The Challenges of Medical Big DataEconomy Science Technology Society Culture
In the 1980s, Japan pioneered the application of big data to marketing and business management. Sales data collected at convenience stores in Japan are instantly sent to host computers at company headquarters via point-of-sales systems. The data is accumulated daily and utilized in merchandise stocking at individual stores and in product development.
I had vaguely thought that progress in the collection and analysis of data regarding day-to-day clinical practice would lead to optimization aimed at simultaneously improving cost-effectiveness, accessibility, and quality. As it turned out, the road was not so smooth when it came to medical data, which is the ultimate personal information, touching as it does on matters of life and death. But as Japan’s social security system faces its biggest challenge ever in the countdown to a super-aged society, there is no time to be lost in tapping into big data in this realm.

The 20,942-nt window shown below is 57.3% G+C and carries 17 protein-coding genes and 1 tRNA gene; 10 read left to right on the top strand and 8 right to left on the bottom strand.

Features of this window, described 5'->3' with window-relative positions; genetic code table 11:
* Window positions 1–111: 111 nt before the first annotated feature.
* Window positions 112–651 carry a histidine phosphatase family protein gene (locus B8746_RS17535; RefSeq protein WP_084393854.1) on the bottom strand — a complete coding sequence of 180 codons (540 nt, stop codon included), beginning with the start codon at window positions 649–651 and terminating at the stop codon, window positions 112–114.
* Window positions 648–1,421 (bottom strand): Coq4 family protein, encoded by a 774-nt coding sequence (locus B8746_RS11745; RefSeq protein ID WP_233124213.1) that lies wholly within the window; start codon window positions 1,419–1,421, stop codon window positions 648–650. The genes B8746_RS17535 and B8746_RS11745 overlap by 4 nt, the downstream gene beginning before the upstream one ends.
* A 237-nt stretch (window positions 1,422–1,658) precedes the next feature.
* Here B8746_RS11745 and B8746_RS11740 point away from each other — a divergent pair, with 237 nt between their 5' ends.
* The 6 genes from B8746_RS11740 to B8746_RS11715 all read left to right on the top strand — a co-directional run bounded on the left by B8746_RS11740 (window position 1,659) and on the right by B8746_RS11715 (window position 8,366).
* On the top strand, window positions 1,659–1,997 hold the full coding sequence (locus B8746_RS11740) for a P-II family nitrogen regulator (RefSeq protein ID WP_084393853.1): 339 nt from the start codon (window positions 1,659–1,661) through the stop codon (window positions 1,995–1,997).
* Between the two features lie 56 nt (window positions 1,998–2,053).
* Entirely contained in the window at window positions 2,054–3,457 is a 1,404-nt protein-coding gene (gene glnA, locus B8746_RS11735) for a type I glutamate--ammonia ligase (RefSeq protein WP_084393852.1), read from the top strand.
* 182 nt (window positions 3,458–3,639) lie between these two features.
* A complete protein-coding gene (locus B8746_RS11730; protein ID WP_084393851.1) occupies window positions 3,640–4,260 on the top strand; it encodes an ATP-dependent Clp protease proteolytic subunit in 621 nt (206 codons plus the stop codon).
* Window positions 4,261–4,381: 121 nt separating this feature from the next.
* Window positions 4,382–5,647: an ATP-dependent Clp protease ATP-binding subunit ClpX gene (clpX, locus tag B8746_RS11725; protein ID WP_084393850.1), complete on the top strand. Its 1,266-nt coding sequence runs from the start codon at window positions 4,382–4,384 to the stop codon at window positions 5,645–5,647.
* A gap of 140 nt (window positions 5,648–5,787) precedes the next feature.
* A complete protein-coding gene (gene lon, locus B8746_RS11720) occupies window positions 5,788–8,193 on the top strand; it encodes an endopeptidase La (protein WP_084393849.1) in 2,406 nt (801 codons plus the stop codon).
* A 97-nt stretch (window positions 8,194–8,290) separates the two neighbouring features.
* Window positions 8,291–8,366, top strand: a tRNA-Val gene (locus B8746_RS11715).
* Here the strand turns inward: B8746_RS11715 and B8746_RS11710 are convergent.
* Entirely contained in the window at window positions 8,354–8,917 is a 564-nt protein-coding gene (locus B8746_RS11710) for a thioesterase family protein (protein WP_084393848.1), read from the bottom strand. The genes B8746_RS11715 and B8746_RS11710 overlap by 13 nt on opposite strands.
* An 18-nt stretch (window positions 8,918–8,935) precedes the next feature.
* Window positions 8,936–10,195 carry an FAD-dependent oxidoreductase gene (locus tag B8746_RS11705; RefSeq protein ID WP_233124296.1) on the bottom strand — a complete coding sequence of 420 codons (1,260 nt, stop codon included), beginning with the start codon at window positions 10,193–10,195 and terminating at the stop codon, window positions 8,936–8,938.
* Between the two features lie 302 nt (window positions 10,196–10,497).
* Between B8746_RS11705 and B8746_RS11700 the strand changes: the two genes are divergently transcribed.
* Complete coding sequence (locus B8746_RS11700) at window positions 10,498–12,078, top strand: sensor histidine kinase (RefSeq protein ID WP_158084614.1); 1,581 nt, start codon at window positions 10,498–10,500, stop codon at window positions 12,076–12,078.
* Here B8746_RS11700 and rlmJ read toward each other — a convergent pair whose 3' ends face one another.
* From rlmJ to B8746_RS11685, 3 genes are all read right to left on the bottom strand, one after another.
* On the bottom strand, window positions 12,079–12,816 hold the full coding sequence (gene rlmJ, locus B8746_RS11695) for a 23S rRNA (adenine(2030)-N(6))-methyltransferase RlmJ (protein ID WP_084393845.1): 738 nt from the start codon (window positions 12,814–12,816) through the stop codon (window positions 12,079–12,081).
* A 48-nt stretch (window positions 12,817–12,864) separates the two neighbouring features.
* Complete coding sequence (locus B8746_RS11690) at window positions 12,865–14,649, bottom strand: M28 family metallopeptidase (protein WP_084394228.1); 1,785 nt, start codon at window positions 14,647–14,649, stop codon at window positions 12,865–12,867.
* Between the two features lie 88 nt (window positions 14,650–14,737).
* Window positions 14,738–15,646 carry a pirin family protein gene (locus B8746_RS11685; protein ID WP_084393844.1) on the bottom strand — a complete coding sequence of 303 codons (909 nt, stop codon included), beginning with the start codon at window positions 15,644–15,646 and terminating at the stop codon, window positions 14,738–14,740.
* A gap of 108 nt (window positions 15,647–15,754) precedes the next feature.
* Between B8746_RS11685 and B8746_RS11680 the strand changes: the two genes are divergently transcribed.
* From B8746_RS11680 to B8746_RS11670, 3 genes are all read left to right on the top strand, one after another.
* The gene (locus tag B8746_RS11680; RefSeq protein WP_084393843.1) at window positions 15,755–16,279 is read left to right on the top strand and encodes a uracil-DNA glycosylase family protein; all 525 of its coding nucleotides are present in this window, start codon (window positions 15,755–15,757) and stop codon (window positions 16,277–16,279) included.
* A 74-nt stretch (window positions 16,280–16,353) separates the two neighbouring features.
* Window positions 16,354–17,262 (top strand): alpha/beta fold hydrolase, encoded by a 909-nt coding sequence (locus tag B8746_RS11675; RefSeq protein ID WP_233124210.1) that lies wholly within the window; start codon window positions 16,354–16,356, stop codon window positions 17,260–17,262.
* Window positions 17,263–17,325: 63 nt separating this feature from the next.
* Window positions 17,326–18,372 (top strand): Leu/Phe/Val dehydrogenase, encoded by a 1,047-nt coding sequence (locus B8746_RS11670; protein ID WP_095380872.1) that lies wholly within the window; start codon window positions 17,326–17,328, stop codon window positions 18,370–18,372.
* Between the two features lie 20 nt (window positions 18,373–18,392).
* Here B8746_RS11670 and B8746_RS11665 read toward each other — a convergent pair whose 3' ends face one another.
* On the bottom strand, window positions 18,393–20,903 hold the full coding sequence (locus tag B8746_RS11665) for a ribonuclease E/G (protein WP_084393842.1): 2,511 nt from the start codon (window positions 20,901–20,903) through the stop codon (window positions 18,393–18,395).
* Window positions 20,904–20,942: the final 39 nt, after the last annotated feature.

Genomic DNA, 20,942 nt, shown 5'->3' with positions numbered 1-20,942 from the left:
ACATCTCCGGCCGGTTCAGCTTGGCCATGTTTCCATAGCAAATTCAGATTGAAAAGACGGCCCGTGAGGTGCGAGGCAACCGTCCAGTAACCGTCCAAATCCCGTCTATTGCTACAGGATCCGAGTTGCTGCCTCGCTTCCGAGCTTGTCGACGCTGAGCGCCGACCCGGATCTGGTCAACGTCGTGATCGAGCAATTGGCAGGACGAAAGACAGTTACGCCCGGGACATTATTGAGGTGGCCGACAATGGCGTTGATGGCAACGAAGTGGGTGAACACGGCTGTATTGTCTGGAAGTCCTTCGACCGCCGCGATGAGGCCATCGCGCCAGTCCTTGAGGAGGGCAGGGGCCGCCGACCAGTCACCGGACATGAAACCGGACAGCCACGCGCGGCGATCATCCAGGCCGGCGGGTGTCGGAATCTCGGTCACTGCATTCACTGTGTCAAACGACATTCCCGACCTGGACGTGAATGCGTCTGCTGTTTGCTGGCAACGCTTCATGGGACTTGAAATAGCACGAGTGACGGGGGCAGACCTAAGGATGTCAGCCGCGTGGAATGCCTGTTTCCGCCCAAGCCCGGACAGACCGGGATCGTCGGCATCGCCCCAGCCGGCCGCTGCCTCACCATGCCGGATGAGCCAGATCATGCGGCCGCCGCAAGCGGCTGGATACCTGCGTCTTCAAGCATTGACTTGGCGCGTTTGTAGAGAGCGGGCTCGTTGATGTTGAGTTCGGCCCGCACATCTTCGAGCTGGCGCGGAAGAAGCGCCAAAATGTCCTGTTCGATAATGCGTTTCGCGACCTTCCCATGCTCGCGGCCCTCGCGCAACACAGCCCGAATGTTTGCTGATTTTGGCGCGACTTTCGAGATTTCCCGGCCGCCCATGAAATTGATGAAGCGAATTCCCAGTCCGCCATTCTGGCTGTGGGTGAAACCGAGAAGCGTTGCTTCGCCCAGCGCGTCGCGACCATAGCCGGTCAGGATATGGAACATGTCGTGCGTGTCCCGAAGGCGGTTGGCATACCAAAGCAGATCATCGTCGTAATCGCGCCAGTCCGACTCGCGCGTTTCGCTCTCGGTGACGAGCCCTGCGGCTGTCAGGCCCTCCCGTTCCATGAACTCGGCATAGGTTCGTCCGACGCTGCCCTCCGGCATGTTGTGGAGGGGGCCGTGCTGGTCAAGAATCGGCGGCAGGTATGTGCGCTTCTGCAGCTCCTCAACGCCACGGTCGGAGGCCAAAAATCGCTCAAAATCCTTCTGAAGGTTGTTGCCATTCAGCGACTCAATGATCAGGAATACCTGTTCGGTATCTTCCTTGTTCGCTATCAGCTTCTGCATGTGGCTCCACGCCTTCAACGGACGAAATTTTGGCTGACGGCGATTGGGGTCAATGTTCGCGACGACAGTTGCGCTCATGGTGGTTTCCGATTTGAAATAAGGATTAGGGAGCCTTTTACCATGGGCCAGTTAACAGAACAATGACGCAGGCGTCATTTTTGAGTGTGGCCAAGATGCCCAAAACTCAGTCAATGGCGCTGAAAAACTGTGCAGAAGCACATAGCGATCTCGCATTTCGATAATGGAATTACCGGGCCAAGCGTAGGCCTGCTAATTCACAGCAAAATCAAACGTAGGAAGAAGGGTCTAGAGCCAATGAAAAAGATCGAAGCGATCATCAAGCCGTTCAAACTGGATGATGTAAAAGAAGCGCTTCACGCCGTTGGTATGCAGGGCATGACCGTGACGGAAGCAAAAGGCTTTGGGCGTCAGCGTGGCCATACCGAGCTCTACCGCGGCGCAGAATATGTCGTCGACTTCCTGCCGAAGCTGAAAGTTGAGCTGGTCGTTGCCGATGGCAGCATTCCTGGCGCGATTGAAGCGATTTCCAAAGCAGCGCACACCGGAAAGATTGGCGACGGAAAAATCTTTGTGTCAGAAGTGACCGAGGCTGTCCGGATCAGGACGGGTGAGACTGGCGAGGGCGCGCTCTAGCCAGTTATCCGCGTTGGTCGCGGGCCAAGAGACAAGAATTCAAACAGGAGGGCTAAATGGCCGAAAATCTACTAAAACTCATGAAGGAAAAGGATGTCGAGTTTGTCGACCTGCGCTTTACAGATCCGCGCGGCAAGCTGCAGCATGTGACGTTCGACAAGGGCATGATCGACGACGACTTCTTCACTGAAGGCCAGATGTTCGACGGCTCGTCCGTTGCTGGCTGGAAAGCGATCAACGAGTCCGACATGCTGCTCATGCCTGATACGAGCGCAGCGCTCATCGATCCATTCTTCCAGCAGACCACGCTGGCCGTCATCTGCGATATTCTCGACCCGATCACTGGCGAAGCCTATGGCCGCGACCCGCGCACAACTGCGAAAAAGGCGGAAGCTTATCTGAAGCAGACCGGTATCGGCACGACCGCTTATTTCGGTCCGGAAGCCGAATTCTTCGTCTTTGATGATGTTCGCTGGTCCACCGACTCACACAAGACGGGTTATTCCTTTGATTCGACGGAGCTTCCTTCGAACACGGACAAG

Statements of Medical Expenses Go Electronic
Hospitals and clinics have a wealth of big data characterized by what are known as the 3Vs: volume, velocity, and variety. According to the Ministry of Health, Labor, and Welfare’s 2011 Patient Survey, there were 1.34 million inpatients and 7.26 million outpatients daily nationwide. High-mix, low-volume production is the norm in the clinical front, where patients receive a wide variety of services tailored to their individual illnesses.